Once your child is old enough to understand that the more they practice the better they’ll play, you can retire the reward chart and practicing becomes something that leads to an even better reward – pride in their talent.

3. Make a game out of it.

As Mary Poppins says, “You find the fun, and snap, the job’s a game.” She might have been talking about tidying up their rooms in the movie, but it applies to anything, including practicing the piano. And there are many ways to make a game out of piano practice. Here are just a few:

Flashcards. Your My Little Conservatory piano curriculum comes with flashcards. Instead of just running through them, place them on the floor. Then, you play a note or rhythm that’s on one of the cards, and your child has to run and tag the appropriate card. Not only do children learn how to read music with this game, but it also trains their ear.
Color. Most children love coloring. Our program includes a workbook that allows your child to color specific parts of the piano and notes with a designated color. It helps them memorize notes on the keyboard and reinforces learning the notes on the staff. Alternatively you can find many coloring sheets online to give more variety.
Guess the notes. Using pennies and pieces of paper, write the note names (A-G) on one side. Place them face down on the keyboard on the correct notes. Then have your child come over and say the note before turning over the penny/paper. Repeat until they get them all correct.
Write a song. Draw a very large staff. Using the same pieces of paper/pennies from the above game, have your child place them on the staff. Play the notes on the piano. Your child can move them around until they like what they hear.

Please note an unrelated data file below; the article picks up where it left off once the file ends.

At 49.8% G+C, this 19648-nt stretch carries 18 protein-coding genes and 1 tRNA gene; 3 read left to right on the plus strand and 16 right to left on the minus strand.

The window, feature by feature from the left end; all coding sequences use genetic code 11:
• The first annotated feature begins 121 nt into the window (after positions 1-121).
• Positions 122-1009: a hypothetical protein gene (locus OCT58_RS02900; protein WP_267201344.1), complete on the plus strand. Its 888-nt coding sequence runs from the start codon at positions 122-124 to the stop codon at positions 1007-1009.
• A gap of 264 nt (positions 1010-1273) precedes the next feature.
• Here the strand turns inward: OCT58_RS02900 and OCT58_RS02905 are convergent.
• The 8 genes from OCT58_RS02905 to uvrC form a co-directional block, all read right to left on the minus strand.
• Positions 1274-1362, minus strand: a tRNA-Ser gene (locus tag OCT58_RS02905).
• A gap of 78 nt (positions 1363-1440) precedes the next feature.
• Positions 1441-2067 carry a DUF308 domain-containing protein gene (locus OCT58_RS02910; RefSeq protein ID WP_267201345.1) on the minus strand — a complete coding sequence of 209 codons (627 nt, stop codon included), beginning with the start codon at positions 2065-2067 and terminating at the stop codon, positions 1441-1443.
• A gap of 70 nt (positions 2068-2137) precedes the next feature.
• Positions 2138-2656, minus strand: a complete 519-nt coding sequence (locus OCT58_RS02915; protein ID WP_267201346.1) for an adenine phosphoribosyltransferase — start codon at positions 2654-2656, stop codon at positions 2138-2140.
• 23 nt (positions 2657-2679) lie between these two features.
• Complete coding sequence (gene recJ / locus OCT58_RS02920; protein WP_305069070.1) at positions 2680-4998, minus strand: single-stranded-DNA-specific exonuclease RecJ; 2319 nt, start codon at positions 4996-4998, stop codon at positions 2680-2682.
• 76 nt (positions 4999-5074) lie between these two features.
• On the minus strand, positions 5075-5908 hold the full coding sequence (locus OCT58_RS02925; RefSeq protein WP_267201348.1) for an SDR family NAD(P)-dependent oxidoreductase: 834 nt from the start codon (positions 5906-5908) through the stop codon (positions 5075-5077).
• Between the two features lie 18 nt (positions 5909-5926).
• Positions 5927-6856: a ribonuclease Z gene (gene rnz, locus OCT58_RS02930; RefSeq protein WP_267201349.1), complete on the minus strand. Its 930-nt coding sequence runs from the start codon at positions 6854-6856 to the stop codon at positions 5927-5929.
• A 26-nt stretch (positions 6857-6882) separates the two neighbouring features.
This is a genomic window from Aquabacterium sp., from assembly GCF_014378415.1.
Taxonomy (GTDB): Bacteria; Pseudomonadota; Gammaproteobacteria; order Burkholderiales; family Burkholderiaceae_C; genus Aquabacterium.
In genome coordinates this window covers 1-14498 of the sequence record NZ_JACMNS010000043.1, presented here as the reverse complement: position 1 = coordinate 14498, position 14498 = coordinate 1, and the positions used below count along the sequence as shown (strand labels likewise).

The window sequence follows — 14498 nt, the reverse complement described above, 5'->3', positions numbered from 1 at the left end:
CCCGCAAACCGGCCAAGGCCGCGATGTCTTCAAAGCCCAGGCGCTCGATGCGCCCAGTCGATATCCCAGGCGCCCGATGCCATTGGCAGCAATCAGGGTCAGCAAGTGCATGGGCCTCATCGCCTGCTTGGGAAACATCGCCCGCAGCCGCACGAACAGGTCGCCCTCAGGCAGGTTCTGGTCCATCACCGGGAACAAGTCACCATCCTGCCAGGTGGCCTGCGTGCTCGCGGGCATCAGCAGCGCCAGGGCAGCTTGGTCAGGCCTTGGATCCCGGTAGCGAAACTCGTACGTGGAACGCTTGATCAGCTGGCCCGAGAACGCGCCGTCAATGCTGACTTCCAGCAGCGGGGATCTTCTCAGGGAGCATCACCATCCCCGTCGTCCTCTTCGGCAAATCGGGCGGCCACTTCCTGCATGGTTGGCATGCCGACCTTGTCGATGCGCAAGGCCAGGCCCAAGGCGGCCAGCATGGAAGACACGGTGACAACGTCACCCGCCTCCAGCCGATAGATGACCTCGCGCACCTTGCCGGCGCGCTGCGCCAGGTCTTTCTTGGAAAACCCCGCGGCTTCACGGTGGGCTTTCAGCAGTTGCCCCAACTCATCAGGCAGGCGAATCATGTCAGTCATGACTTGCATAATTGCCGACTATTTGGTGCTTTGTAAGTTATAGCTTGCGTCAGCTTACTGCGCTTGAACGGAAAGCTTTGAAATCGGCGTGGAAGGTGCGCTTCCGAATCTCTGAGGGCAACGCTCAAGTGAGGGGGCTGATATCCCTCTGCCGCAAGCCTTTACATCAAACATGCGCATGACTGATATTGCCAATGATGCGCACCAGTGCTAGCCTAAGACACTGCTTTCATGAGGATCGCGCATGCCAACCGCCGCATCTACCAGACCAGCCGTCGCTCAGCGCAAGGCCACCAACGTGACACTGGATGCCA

Tempo game. Play music using either the CD that goes with the My Little Conservatory curriculum or your own music. Have your child dance, move, tip-toe to the beat. Switch between fast and slow tempoed music without warning and watch your child match the tempo. You may get some rather goofy interpretive dance. If you record them moving to the music, your children can have a laugh watching themselves afterward.

4. Record their playing.

Many children like to watch themselves on videos. Watching their own playing can be both fun and educational. Not only do they get to show off their playing, but they’ll hear a little more objectively what their playing sounds like and what needs improvement. They can even pretend that they’re creating an online video tutorial. Teaching others can reinforce what they’ve learned, and then they can have fun showing their video to family and friends.

5. Practice with your child.

You don’t need to know how to play the piano to practice with your child. What’s most important is that you’re sitting with your child while they’re practicing and showing them that they have help. Just sitting next to them while they play shows that you support them and you are there for them no matter how well they’re doing. You can also ask them to teach you what they learned, so that you can learn alongside them and help reinforce their lessons. It can be fun for your child and you to learn how to play piano together.

And if you do know how to play the piano, you can play the accompaniment music in the lesson book while your child is practicing. Or you can divide up the work with your child playing the right hand and you playing the left hand. Then switch!

After a few years, as your child grows, they won’t need your help as much. And you’ll be missing the days that you got to be their piano buddy and play with them. So while in the beginning it may take a few tricks and games to get your child to practice, you’ll see their love of music blossom because of it.

Let us know the tricks and games you use to help make piano practice fun and easy to do.

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Written by Amelia Vitarelli, owner and educator of My Little Conservatory in San Jose, CA. Amelia has be enriching the lives of children in Silicon Valley for over 20 years.